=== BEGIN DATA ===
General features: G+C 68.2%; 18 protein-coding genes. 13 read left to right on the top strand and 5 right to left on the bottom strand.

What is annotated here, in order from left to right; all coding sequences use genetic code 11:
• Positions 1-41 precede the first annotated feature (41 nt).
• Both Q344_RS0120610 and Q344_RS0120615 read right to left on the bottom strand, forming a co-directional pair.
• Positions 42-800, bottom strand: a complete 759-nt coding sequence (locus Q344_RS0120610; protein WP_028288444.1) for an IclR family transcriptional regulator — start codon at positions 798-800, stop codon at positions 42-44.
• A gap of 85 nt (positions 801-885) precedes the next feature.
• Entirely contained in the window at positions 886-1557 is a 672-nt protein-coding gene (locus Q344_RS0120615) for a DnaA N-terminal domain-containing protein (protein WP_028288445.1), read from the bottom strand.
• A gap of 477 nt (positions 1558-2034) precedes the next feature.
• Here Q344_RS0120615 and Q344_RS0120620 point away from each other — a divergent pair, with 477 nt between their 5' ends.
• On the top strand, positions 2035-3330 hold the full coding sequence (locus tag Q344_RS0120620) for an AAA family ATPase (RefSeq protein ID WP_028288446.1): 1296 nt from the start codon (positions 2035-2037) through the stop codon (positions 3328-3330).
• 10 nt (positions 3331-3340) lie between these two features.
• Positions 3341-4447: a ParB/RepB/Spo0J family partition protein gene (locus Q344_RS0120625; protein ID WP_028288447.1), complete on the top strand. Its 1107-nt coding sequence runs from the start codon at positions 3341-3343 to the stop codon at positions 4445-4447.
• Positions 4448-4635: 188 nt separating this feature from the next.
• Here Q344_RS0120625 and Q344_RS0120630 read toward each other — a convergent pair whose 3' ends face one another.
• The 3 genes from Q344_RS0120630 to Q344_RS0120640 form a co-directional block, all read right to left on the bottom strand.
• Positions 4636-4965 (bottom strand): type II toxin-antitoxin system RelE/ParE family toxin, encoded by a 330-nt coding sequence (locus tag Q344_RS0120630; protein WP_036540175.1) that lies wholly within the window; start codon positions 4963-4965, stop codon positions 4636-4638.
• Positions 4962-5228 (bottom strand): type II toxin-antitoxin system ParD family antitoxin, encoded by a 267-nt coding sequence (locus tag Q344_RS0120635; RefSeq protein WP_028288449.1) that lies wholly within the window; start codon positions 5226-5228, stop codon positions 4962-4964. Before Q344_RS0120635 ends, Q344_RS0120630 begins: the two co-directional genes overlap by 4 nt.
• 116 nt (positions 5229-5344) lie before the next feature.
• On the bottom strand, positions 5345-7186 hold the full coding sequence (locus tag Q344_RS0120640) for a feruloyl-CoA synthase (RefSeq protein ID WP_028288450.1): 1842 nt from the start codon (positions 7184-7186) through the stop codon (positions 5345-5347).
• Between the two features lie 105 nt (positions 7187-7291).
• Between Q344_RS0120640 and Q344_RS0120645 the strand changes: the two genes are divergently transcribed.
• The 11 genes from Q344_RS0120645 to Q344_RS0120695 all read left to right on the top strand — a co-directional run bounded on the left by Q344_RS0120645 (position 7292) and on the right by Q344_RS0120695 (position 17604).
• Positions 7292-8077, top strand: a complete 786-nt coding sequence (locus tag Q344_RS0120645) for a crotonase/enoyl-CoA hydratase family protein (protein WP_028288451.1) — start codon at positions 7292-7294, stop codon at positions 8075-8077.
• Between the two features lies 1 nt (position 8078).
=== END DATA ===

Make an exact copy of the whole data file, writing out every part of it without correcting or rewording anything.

General features: G+C 68.2%; 18 protein-coding genes. 13 read left to right on the top strand and 5 right to left on the bottom strand.

What is annotated here, in order from left to right; all coding sequences use genetic code 11:
• Positions 1-41 precede the first annotated feature (41 nt).
• Both Q344_RS0120610 and Q344_RS0120615 read right to left on the bottom strand, forming a co-directional pair.
• Positions 42-800, bottom strand: a complete 759-nt coding sequence (locus Q344_RS0120610; protein WP_028288444.1) for an IclR family transcriptional regulator — start codon at positions 798-800, stop codon at positions 42-44.
• A gap of 85 nt (positions 801-885) precedes the next feature.
• Entirely contained in the window at positions 886-1557 is a 672-nt protein-coding gene (locus Q344_RS0120615) for a DnaA N-terminal domain-containing protein (protein WP_028288445.1), read from the bottom strand.
• A gap of 477 nt (positions 1558-2034) precedes the next feature.
• Here Q344_RS0120615 and Q344_RS0120620 point away from each other — a divergent pair, with 477 nt between their 5' ends.
• On the top strand, positions 2035-3330 hold the full coding sequence (locus tag Q344_RS0120620) for an AAA family ATPase (RefSeq protein ID WP_028288446.1): 1296 nt from the start codon (positions 2035-2037) through the stop codon (positions 3328-3330).
• 10 nt (positions 3331-3340) lie between these two features.
• Positions 3341-4447: a ParB/RepB/Spo0J family partition protein gene (locus Q344_RS0120625; protein ID WP_028288447.1), complete on the top strand. Its 1107-nt coding sequence runs from the start codon at positions 3341-3343 to the stop codon at positions 4445-4447.
• Positions 4448-4635: 188 nt separating this feature from the next.
• Here Q344_RS0120625 and Q344_RS0120630 read toward each other — a convergent pair whose 3' ends face one another.
• The 3 genes from Q344_RS0120630 to Q344_RS0120640 form a co-directional block, all read right to left on the bottom strand.
• Positions 4636-4965 (bottom strand): type II toxin-antitoxin system RelE/ParE family toxin, encoded by a 330-nt coding sequence (locus tag Q344_RS0120630; protein WP_036540175.1) that lies wholly within the window; start codon positions 4963-4965, stop codon positions 4636-4638.
• Positions 4962-5228 (bottom strand): type II toxin-antitoxin system ParD family antitoxin, encoded by a 267-nt coding sequence (locus tag Q344_RS0120635; RefSeq protein WP_028288449.1) that lies wholly within the window; start codon positions 5226-5228, stop codon positions 4962-4964. Before Q344_RS0120635 ends, Q344_RS0120630 begins: the two co-directional genes overlap by 4 nt.
• 116 nt (positions 5229-5344) lie before the next feature.
• On the bottom strand, positions 5345-7186 hold the full coding sequence (locus tag Q344_RS0120640) for a feruloyl-CoA synthase (RefSeq protein ID WP_028288450.1): 1842 nt from the start codon (positions 7184-7186) through the stop codon (positions 5345-5347).
• Between the two features lie 105 nt (positions 7187-7291).
• Between Q344_RS0120640 and Q344_RS0120645 the strand changes: the two genes are divergently transcribed.
• The 11 genes from Q344_RS0120645 to Q344_RS0120695 all read left to right on the top strand — a co-directional run bounded on the left by Q344_RS0120645 (position 7292) and on the right by Q344_RS0120695 (position 17604).
• Positions 7292-8077, top strand: a complete 786-nt coding sequence (locus tag Q344_RS0120645) for a crotonase/enoyl-CoA hydratase family protein (protein WP_028288451.1) — start codon at positions 7292-7294, stop codon at positions 8075-8077.
• Between the two features lies 1 nt (position 8078).